Interpretation and Cooperative Federalism: Bond v R from a Constitutional Perspective

AuthorDarryl Smith,James McConvill
Publication Date01 Mar 2001
James McConvill and Darryl Smith
[C]o-operative federalism is not a constitutional term. It is a political slogan, not a
criterion of constitutional validity or power. … Where constitutional power does not
exist, no cry of co-operative federalism can supply it. If the object lies outside the reach or
the effect of what a State or the Common-wealth can constitutionally do, the subject
matter is beyond the reach of the legislature. 1
Co-operative federalism is the process by which the Commonwealth and the States
organise for their overlapping constitutional powers to be exercised concurrently in
order to achieve national outcomes through consensual processes.2 Beginning with Re
* BCom/LLB student; LLB student (respectively), Deakin University—Melbourne Campus.
The authors wish to thank a number of people for their helpful suggestio ns and comments,
in particular Professor George Williams (University of New South Wales), Professor
George Winterton (University of New South Wales), along with Dr Danuta Mendelson and
Richard Haigh, both of Deakin University. Of course, any errors or omissions are the
responsibility of the authors alone.
1 Re Wakim; Ex parte McNally (1999) 198 CLR 511 ('Re Wakim') at 556 per McHugh J. See also
McHugh J's pertinent comment in McGinty v Western Australia (1996) 186 CLR 140 at 231-
32: "After the decision of this Court in the Engineers' Case, the Court had consistently held, prior
to Nationwide News and Australian Capital Television Pty Ltd v The Commonwealth, that it is not
legitimate to construe the Constitution by reference to political principles or theories that are not
anchored in the text of the Constitution or are not necessary implications from its structure"
(emphasis added).
For a discussion of the High Court's alternative "flexible" approach to constitutional
interpretation, refer to J McConvill "The United Kingdom is a Foreign Power- Sue v Hill"
(2000) 4(2) Deakin L R 151.
2 B Galligan, "The Future of Australian Federalism" in S Prasser and G Starr (eds), Policy and
Change: The Howard Mandate (1997) at 97; M Longo, "Co-operative Federalism in Australia
and the European Union: Cross-Polluting the Green Ideal" (1997) 25 F L Rev 127 at 147;
Deputy Commissioner of Taxation (NSW) v WR Moran Pty Ltd (1939) 61 CLR 735 at 774 per
Starke J: "Cooperation on the part of the Commonwealth and the States may well achieve
objectives that neither could achieve; that is often the end and the advantage of cooperation"
(emphasis added); A de Costa, "The Corporations Law and Cooperative Federalism after
The Queen v Hughes" (2000) 22 Syd L R 451 at 465: "The implicit constitutional principle of
cooperative federalism acknowledges that Australian governments may work together to
produce results … that could not be achieved by each acting alone" (citations omitted). See
76 Federal Law Review Volume 29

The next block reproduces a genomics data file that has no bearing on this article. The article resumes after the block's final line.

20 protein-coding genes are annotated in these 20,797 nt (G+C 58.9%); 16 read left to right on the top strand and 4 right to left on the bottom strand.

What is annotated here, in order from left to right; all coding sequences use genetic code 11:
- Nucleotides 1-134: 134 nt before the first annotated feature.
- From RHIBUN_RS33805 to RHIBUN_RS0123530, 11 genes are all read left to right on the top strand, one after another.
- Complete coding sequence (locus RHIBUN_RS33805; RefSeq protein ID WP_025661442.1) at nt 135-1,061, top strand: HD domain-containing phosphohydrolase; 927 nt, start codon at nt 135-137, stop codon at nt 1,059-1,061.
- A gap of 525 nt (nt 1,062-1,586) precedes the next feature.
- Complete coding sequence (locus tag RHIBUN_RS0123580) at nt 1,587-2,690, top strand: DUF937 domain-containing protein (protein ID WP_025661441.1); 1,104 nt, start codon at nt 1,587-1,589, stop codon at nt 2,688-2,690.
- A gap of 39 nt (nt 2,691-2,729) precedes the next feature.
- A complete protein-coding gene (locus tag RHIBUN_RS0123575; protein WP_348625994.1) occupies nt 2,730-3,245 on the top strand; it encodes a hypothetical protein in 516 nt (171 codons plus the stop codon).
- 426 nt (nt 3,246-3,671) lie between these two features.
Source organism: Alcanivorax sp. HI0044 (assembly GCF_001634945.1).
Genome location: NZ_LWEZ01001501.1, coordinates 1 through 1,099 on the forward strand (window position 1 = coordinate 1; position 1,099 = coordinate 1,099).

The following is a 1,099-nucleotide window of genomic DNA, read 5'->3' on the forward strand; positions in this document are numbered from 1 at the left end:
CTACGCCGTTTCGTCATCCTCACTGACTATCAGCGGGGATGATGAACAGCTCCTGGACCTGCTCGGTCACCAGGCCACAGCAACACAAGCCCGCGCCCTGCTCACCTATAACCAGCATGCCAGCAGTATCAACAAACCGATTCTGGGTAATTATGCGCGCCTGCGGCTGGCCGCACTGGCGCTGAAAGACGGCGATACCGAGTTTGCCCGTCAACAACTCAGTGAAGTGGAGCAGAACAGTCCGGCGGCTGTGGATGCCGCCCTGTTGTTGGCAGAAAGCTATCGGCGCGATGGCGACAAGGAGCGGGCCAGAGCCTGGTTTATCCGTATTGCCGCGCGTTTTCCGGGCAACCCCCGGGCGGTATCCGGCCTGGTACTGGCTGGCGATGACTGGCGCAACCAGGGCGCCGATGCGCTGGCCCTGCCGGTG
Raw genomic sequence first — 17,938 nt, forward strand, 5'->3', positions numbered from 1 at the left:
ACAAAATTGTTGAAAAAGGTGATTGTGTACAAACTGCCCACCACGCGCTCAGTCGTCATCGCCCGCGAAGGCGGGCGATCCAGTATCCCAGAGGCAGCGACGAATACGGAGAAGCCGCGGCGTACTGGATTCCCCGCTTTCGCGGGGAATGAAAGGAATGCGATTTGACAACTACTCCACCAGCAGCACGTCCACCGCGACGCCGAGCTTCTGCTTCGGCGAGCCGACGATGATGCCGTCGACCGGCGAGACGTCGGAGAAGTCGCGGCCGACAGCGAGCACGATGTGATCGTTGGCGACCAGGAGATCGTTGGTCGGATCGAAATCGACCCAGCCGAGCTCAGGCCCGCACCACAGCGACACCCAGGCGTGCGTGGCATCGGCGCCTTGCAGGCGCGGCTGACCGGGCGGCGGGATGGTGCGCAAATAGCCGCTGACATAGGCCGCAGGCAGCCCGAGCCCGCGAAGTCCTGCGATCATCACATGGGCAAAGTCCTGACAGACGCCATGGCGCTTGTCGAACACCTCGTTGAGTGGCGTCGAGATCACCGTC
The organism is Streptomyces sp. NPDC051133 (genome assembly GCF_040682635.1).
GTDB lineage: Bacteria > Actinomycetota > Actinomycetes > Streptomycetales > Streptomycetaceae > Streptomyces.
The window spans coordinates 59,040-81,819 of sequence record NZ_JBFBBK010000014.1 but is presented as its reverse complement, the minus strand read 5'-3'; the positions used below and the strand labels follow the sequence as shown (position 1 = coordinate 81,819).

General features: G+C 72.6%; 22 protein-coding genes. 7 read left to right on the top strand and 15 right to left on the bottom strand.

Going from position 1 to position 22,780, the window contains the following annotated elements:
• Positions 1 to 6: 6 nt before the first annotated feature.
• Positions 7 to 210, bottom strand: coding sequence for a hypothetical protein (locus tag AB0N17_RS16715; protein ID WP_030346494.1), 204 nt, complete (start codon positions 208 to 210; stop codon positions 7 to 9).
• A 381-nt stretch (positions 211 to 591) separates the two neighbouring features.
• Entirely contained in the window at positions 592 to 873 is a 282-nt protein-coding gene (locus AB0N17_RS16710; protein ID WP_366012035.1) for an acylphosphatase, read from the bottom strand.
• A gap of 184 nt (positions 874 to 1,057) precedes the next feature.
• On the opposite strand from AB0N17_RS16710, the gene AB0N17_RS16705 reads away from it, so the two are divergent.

Wakim,3 the controversial cross-vesting case, from which the opening statement above
by Justice McHugh was taken, the High Court has applied a restrictive approach to
interpreting constitutional and statutory provisions when cooperative arrangements
have been challenged.4
According to Professor George Williams:
Recent interpretation of the Constitution has placed great strain upon co-operative
federalism… The appointment of five new judges to the High Court since 1995 has
brought about a dramatic shift in approach. It appears that the court is no longer willing to
positively shape the Constitution to promote o-operation.5
The result is that, however convenient and effective these examples of co-operative
federalism in action proved to be, they have been ruled invalid by the High Court on
the basis of "dry and technical"6 legal points. This occurred in the recent case of Bond v
This paper provides an analysis of the High Court's contemporary approach to
legal and constitutional issues concerning cooperative federalism, using Bond v R as a
key case study.
The Commonwealth DPP knocked on the Court's door. But as he had no lawful authority
to do so, the Court could not bid him e nter. It could only open its door a fraction to say so
and to send him on his way.8
On 5 February 1997, Murray J in the Supreme Court of Western Australia sentenced
disgraced entrepreneur Alan Bond to three years imprisonment for each of the two
offences for which he was prosecuted (failing to act honestly in his capacity as an
officer of a company, with intent to defraud its shareholders, contrary to ss 229(1)(b)
and 570 of the Companies (Western Australia) Code). Each sentence was to be served
cumulatively upon a sentence already being served by Bond, and therefore the total
effective sentence was four years imprisonment.
also the joint judgment of Gleeson CJ, Gaudron, Gummow, Hayne and Callinan JJ in The
Queen v Hughes (2000) 171 ALR 155 at 167-168.
3Re Wakim; Ex parte McNally (1999) 198 CLR 511. Re Wakim was actually a sequel to an earlier
High Court decision, Gould v Brown (1998) 193 CLR 346. In Gould v Brown, the Court was
split 3:3 as to the question of whether cross-vesting legislation was constitutionally invalid.
Because of this, the unanimous decision of the Federal Court of Australia upholding the
validity of the legislation (BP Australia v Amann Aviation (1996) 137 ALR 447) was not
4See J Kirk, "Constitutional Interpretation and a Theory of Evolutionary Originalism" (1999)
27 F L Rev 321, for criticism of the legalism applied in Re Wakim.
5 G Williams, "Power to the people to alter constitutional flaws" Financial Review 24 March
2000 at 30-31. See also G Williams, "The Real Answer is Constitutional Reform" Financial
Review 1 December 2000 at 41.
6 Bond v R (2000) 169 ALR 607 at 608 ('Bond').
8 Byrnes v R (1999) 199 CLR 1 at 38 per Kirby J ('Byrnes').

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